Attack of the Fifty Foot Customer

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Try thinking about social media’s impact to business like this:
Imagine that you’re waiting in line at a service counter (yes, an actual counter, with an actual line of people).  An angry man in front of you is demanding to “speak to a supervisor” loudly enough so that the whole room can hear.  Now, imagine that the guy is fifty feet tall, the room is big enough to hold everyone following the company, and each of them runs a different news agency from their smartphone.  How does the company’s response change?   
Not long after the first “hey, look – we’re on social media” moment, businesses realized that “oh, yeah, it’s social media.” Customers didn’t just read, they engaged and initiated.  At least, they tried to -- most companies either shuffled customers off to a standard service channel, or ignored their messages altogether.   Many still do, and they’re losing customers when they could be accelerating growth.  As this infographic from 1to1 Media  illustrates, some companies are earning big rewards with a customer-centric social media strategy, while others are struggling to catch up.

The usage statistics are interesting, but they really just serve to validate the obvious truth: social media is now part of how we interact as a species, and no longer in the customer experience periphery.  Look at the value proposition of a strong social media presence, and compare it to the low level of response to customer feedback via social.  We may think that we are our own brand architects, but intellectually we know that customers who follow us are connected to each other through us.  Their shared experiences are a stronger narrative than any campaign.
Social media is the great equalizer: It doesn’t take a big budget to get out there and start tweeting, but even smaller companies are learning to take a holistic, integrated approach that enhances a larger customer experience strategy.  This article, also from 1to1 Media, includes a good example of a smaller company doing social media right, as well as some great guidance from industry professionals.  Some key takeaways:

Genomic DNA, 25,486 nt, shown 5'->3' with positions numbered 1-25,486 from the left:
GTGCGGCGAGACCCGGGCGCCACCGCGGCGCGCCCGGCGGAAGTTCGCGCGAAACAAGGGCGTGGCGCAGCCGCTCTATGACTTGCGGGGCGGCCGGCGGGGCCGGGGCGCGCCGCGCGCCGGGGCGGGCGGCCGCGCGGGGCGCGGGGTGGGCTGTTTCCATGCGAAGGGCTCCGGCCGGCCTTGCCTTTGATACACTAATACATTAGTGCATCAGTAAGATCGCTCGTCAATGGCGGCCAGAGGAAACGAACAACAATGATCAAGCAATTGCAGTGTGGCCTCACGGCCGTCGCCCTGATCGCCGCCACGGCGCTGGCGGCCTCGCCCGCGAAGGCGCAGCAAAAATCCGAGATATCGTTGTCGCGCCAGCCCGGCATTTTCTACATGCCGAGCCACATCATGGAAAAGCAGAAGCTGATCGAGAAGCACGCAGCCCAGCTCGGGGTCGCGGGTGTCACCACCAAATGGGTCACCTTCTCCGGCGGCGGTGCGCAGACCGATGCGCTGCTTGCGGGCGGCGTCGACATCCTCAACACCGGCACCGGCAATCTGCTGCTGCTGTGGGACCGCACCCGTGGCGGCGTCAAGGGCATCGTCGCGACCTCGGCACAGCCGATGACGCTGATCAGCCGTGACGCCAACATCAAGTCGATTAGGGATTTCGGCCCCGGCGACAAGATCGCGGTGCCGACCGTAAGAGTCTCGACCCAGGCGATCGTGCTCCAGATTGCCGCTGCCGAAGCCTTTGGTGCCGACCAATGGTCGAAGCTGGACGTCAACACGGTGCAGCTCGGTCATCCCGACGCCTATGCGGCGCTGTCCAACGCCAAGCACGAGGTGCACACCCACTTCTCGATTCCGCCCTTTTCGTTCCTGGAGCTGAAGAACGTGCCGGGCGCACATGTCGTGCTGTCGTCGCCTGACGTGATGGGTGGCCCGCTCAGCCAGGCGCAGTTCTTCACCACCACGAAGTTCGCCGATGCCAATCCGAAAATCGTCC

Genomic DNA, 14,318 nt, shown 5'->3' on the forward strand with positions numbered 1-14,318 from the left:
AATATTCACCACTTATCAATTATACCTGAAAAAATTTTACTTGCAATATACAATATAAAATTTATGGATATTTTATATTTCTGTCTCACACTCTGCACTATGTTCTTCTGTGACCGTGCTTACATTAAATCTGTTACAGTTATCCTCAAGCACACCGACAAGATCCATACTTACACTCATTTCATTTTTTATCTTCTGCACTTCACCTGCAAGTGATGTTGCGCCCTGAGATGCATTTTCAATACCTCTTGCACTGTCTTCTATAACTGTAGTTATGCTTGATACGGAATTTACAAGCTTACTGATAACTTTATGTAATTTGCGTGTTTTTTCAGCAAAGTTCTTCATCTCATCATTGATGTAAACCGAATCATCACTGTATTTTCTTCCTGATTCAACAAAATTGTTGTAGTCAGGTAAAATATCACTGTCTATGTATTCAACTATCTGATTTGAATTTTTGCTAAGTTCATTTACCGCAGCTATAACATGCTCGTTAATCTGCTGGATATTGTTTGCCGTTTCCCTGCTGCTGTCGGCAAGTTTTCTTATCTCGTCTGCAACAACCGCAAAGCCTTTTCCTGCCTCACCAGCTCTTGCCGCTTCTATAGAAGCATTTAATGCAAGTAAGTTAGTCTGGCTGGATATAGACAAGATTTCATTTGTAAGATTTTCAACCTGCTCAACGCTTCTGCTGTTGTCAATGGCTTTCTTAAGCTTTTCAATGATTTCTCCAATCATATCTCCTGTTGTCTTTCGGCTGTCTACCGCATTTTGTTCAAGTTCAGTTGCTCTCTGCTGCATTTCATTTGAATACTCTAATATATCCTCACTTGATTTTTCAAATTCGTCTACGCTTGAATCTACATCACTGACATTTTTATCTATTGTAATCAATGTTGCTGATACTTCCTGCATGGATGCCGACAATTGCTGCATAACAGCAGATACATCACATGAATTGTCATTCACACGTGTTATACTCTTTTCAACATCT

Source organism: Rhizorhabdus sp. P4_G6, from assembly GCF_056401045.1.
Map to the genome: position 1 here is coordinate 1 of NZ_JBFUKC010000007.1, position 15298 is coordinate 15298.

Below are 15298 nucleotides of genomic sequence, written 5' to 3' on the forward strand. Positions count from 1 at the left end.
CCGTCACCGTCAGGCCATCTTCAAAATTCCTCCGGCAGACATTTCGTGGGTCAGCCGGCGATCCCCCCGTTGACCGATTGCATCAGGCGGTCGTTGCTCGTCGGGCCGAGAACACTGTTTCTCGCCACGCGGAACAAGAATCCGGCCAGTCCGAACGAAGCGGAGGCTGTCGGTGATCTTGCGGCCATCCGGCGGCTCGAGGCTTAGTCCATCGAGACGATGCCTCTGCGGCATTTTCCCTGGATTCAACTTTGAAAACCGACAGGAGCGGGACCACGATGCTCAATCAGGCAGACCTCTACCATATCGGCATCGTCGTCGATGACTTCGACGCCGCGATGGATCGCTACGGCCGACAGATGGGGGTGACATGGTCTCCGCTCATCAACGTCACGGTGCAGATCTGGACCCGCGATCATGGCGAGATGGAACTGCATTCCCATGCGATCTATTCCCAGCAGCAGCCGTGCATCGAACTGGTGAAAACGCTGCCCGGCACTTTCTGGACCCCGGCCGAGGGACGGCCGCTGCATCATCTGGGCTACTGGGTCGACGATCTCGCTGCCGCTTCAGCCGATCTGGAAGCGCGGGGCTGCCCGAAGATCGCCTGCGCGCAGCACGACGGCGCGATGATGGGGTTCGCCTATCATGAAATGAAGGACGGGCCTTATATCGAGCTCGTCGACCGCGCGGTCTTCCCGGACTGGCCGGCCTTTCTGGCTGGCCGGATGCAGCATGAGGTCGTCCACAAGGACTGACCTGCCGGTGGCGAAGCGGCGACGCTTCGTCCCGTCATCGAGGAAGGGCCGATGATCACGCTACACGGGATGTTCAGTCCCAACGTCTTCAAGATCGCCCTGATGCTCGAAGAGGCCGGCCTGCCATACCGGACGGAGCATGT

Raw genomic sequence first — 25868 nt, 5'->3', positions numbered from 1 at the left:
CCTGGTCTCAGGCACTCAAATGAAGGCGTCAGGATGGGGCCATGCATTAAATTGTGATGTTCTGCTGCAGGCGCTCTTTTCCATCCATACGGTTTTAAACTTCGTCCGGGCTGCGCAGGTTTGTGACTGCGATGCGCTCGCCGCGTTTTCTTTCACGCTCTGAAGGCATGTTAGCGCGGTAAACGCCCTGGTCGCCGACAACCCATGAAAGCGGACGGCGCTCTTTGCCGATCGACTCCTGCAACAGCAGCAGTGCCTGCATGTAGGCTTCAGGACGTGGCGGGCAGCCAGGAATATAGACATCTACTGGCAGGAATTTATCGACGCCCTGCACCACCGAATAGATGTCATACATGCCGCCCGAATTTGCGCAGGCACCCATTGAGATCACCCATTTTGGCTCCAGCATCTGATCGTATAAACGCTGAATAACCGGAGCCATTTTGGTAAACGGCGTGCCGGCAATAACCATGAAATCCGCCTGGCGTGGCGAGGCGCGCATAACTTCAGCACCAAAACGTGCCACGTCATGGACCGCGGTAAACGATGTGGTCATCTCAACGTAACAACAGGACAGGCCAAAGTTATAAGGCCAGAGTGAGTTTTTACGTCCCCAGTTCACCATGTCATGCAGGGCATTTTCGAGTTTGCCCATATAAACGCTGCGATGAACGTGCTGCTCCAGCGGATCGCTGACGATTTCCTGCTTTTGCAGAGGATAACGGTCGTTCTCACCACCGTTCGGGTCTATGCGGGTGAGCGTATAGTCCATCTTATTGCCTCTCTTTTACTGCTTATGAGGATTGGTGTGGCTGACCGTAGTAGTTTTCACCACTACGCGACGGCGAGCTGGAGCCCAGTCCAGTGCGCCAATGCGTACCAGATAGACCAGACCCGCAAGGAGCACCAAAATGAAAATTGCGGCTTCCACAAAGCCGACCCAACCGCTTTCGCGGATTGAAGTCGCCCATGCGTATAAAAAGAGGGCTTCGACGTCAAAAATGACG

“Community” over “customer base”:  When people share with each other, they start to care as a collective.  Companies that actively nurture and participate with these organic, self-created communities are on a fast track to growth.   It is a set of customers who want to provide data, desire a deeper level of engagement, and feel a sense of shared identity with a brand -- what’s not to love about that? The business needs to show up to the party, though.  Customers will stop helping to guide innovation if the engagement is one-sided. 
“Sorry” can’t be the hardest word anymore: According to the 2013 Meaningful Brands study done by Havas Media, consumers want to identify with socially responsible companies that actively improve our general well-being.  If something happens to compromise a company’s reputation, honest and direct ownership -- followed by transparent resolution -- will protect a brand better than any blame game.
The truck driver?  He’s in Marketing, too: Every employee is a social media representative, regardless of qualification or audience.   Companies with a truly holistic social media strategy start with their employees, who can strengthen or weaken a company across any channel they frequent.   The best brand stewards might not be the fastest social media adopters, but they understand the brand’s voice, have followers of their own, and with the right coaching, they will drive the right kind of engagement.
To read the full story from 1to1 Media, click here.

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